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ECONOMIC ANALYSIS – The Bank reflects too much on inflation.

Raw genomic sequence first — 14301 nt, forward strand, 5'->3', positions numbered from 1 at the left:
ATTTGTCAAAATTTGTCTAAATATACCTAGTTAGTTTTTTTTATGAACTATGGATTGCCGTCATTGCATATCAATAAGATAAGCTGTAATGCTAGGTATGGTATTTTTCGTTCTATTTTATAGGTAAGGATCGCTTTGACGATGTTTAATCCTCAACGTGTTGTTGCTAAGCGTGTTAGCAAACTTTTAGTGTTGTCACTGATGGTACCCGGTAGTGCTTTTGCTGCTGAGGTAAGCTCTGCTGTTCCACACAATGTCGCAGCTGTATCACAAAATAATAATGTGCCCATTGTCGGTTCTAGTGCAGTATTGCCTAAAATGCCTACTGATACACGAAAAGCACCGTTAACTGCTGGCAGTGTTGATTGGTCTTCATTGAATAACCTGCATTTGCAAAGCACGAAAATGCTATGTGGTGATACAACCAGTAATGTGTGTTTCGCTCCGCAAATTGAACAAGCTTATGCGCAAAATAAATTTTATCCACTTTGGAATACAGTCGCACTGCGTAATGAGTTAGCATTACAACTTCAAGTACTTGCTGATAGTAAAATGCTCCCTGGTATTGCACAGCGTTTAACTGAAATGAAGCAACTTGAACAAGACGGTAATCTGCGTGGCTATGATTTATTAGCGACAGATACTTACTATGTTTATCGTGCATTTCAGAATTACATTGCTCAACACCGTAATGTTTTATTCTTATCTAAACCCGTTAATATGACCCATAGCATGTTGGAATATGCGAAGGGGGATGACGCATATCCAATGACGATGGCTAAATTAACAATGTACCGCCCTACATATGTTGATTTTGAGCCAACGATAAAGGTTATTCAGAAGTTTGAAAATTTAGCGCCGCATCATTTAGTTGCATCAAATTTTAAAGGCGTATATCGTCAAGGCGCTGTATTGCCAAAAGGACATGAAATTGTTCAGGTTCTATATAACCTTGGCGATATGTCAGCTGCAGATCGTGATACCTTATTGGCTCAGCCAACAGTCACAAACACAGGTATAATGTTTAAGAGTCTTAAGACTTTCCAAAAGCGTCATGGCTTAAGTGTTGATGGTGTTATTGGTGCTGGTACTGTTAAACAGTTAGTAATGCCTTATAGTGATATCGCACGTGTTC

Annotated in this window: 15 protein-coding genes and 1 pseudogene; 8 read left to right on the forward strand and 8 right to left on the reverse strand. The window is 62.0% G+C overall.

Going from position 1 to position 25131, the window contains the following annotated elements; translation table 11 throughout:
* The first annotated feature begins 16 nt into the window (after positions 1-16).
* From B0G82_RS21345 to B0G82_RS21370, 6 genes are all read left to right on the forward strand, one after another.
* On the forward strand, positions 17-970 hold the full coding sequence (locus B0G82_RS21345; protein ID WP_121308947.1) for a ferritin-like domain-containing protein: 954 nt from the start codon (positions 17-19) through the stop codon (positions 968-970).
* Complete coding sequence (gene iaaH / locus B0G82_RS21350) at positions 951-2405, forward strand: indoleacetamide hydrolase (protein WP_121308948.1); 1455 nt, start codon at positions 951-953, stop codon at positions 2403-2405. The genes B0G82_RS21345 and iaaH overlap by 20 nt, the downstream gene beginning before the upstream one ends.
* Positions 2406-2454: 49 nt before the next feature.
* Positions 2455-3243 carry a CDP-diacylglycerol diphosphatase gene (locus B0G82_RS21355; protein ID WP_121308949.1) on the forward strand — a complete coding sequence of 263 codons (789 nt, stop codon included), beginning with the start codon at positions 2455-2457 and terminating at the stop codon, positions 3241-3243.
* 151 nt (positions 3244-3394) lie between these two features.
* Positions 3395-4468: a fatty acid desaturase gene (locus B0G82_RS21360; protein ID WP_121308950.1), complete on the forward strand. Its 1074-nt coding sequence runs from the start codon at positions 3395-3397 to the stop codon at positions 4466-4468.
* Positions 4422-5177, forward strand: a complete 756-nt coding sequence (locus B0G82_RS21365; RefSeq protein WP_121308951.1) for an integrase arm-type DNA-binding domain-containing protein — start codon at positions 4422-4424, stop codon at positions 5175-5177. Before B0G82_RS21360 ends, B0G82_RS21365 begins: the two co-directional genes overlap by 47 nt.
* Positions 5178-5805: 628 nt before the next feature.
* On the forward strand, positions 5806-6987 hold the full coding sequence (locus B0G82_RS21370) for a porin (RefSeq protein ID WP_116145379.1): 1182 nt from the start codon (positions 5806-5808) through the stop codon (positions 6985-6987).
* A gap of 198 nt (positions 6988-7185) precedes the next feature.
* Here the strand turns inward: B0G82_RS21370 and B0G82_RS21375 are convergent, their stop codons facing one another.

Slowdown is inevitable and recession possible as the pound’s strength and high interest rates bite. Misplaced fears about inflation have already led to a tight monetary policy that will lead to weak, below trend growth, pushing unemployment higher. The pound’s exit from the Exchange Rate Mechanism in September 1992 triggered an economic recovery that has lasted six years. Normally by this stage of the economic cycle the UK would have run into either an inflation or trade problem. This time both problems have been avoided. Yet rather than sit back and accept that the economy has enjoyed sustainable growth, fears about inflation have dominated the policy debate during the last year. Since being made independent last May the Bank of England has hiked rates six times, from 6% to 7.5%. This has contributed to the pound’s strength, taking its toll on the economy, hitting exporters, manufacturers and the tourist industry. The economy is growing at half the pace of a year ago and slowing. Ahead of the general election, the Labour party boxed itself in on fiscal policy. In order to convince voters it could be trusted, Labour promised no income tax rises and committed itself to tough spending plans. This effectively removed fiscal policy as an effective tool to control the economy – which in turn shifted the emphasis onto monetary policy and the Bank of England. Even though the Chancellor is boosting spending for the rest of this Parliament, short-term control of the economy remains with monetary policy. The Bank of England has been heavily criticised for raising rates. Yet the Bank’s Monetary Policy Committee (MPC) has two defences. First, the strong pound has been the reason for manufacturers’ problems and the strength of sterling is not solely due to higher interest rates. There have been many factors explaining the pound’s strength, including steady growth and a safe haven from problems ahead of economic and monetary union. The MPC’s second defence is they are just doing their job. Whatever you may think of the MPC, at least all its nine members can read! The remit the MPC has been set by Parliament is a tough one. The Bank of England Act came into effect on 1 June. The Act states: “The objectives of the Bank of England shall be (a) to maintain price stability, and (b) subject to that, to support the economic policy of Her Majesty’s Government, including its objectives for growth and employment.” Although there are two parts to this remit, only the first really counts. Note that part (b) is only subject to achieving part (a). Although the Act says “price stability”, the MPC will be judged by its success in hitting a 2.5% target for underlying inflation (so-called RPIX). It is only after the Bank has achieved the inflation target that they need to take into account growth and employment. To achieve their objective the Bank of England’s policy has been straightforward: to raise interest rates and slow the economy. So if it isn’t hurting, it isn’t working. Output has slowed sharply and there is evidence of a more general slowdown across the economy. Business surveys point to worse to come. So the policy is working. If the Bank had been set twin objectives, like the US Federal Reserve, then monetary policy would have to take into account the impact on growth and the economy. The Bank of England is expecting a sharp slowdown next year, with a one-in-eight chance of the economy actually contracting. The economy is then expected to rebound to trend by the end of next year, but not before higher unemployment has curbed wage pressures. But is this slowdown we are forcing ourselves into really necessary? There is no doubt the economy is vulnerable to problems in the world economy, but this is very different from a slowdown that is a direct consequence of economic policy at home. Monetary policy is very tight. Is there really an inflation problem? I don’ think so. The evidence is certainly far from conclusive. Admittedly, earnings are growing at a faster pace than the MPC would like. If productivity growth averages 2% then, to achieve a 2.5% inflation target, earnings can grow by 4.5%. But so far this year, earnings have been growing at a faster pace than this, feeding concerns that a tight labour market is putting upward pressure on wages, leading to higher inflation. But retailers have found it hard to make price rises stick. Producer prices are subdued, helped by the strength of the pound. Even though the strong pound has helped curb inflation this is not how the MPC has seen it. They see the appreciation of sterling as having a temporary restraining influence on inflation. That is, domestic inflation is high and were it not for the pound’s strength, overall inflation in the economy would be much higher. Hence their concern. There are three measures of inflation in the UK. RPI is the headline rate of retail price inflation but it is not the measure that the Bank of England has to target. The reason for that is that when interest rates rise to tackle inflation this pushes mortgage costs up and increases the RPI. Thus the Bank targets RPIX, which excludes mortgage rates and thus avoids the distortion of higher interest rates pushing the rate of inflation up. Yet RPIX can also be distorted by policy, when Budget changes force up excise duties. In the past the Bank of England used to argue that RPIY is a better measure, because this additionally removes the impact of Budget changes and thus leaves a measure of inflation free from any policy impact. So changes to interest rates and to excise duties do not affect RPIY. Interestingly, RPIY is now at 2%, the same rate as last May, having been higher in between. At least low inflation has left corporate balance sheets in good shape. They need to be if the economy is to avoid recession and cope with the consequences of recent interest rate hikes.